Cityscape I (Landscape No. 1), Richard Diebenkorn, 1963
Richard Diebenkorn - Cain Chair Outside
Joan Miró (Spanish, 1893–1983), Figure, 1932. Oil on panel, 27.3 x 20 cm.
Monkey Effigy Pendant
Gold, 700-1000 CE
Thomas Gilcrease Museum
Donato Creti, Astronomical Observations, 1711, oil on canvas, Vatican Museum, Rome.
Creti was comissioned by Bolognese count Luigi Marsili to create a series of all the planets and the moon, which was ultimately presented to Pope Clement XI in an effort to demonstrate the importance of astronomical observations. Apparently it worked, because with the Pope’s support, the first public astronomical observatory opened in Bologna a short time later. Pictured above are Creti’s representations of the Moon, a comet, and Venus, but the entire series included the whole solar system as it was known in the 18th century: the Sun, the Moon, Mercury, Venus, Mars, Jupiter, Saturn, and a Comet. Uranus is missing because it was only discovered in 1781.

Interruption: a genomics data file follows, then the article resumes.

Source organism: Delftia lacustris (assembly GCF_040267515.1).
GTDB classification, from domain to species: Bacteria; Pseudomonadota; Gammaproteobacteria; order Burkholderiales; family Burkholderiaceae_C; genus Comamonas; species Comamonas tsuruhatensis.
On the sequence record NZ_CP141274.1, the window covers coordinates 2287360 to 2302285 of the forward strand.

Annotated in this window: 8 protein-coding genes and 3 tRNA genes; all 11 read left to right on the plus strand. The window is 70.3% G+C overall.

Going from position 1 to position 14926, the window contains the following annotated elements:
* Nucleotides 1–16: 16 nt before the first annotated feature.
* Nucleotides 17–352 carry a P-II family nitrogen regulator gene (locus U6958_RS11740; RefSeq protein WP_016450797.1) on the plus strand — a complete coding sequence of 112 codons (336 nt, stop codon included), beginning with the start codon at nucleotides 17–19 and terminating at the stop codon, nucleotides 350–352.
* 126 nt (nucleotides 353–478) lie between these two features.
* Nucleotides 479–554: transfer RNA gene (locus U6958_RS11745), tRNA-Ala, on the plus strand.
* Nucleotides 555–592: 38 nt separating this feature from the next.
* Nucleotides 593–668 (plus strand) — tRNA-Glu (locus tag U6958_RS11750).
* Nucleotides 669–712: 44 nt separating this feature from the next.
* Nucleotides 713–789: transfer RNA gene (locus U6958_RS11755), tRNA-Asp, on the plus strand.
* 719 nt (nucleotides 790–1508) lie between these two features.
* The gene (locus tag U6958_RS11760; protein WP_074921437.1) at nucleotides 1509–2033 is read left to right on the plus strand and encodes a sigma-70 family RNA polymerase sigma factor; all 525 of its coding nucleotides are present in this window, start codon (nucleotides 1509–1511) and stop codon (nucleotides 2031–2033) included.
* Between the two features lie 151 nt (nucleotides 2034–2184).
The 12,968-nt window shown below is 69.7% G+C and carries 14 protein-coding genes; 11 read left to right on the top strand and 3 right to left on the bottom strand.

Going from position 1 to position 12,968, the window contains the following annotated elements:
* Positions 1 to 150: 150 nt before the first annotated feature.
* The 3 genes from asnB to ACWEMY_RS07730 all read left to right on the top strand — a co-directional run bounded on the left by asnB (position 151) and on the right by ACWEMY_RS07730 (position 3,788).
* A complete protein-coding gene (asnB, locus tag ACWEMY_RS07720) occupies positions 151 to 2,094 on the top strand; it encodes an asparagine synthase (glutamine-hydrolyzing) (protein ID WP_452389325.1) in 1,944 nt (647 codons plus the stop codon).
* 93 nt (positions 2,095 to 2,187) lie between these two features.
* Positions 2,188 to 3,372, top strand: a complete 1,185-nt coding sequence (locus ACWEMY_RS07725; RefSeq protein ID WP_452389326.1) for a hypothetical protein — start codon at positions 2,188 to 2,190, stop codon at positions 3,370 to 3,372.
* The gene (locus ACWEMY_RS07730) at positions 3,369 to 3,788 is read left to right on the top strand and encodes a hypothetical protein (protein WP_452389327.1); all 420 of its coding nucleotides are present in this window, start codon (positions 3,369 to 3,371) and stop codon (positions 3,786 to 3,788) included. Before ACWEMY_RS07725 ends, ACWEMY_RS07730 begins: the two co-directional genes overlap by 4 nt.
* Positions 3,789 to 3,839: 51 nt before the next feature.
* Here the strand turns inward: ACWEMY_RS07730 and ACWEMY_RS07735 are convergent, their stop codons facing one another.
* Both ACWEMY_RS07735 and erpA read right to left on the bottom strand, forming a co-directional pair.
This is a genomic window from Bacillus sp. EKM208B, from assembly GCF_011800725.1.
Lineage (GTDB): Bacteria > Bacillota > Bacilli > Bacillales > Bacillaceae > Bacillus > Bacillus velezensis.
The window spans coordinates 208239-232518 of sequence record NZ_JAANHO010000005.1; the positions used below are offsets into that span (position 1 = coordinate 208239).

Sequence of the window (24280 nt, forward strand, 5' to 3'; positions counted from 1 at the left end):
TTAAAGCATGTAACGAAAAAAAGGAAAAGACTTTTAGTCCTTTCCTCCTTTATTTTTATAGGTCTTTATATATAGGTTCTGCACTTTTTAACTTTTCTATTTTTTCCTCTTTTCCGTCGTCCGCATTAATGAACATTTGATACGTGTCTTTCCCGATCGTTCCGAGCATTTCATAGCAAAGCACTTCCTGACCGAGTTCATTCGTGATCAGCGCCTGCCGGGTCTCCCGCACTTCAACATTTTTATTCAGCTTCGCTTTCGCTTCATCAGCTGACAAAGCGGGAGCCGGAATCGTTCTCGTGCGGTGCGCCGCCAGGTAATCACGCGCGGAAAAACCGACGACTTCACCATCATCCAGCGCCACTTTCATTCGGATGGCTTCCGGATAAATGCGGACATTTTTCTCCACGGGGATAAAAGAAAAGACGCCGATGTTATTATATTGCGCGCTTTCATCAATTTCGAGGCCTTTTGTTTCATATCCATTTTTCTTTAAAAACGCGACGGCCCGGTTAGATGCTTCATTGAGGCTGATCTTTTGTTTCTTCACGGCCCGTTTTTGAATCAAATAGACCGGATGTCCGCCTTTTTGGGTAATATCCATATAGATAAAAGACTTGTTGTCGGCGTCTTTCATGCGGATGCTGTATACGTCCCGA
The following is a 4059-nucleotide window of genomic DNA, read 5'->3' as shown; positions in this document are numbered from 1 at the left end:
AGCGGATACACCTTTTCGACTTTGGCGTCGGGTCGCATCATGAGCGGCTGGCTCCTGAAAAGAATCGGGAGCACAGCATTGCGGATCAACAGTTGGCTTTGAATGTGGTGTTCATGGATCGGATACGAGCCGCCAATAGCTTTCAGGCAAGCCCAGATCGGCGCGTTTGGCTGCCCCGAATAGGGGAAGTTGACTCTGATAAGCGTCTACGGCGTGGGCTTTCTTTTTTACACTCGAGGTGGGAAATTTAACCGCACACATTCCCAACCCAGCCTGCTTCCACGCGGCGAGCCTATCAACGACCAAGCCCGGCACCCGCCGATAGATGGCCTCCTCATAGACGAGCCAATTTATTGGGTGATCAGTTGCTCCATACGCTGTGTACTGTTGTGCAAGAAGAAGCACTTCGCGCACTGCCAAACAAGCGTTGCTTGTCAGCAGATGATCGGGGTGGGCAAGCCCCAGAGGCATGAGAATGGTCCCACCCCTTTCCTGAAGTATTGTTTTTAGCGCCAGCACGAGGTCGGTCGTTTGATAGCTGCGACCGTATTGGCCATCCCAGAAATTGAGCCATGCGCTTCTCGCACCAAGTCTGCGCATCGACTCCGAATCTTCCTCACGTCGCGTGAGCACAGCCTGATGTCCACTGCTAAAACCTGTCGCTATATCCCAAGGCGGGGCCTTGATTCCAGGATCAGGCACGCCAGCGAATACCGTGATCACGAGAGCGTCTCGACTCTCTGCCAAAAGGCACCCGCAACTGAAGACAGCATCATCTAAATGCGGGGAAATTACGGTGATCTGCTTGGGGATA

In a last-ditch effort to pass Astronomy and receive my English degree, I’ve started a tumblr for a semester project that looks at depictions of Astronomy, astronomers, and other astrological phenomena through the history of art. Check it out, and give it a follow if you feel so inclined.
From Time & Life Pictures/ Getty
Colin Campbell Cooper
Hudson River Waterfront, N.Y.C.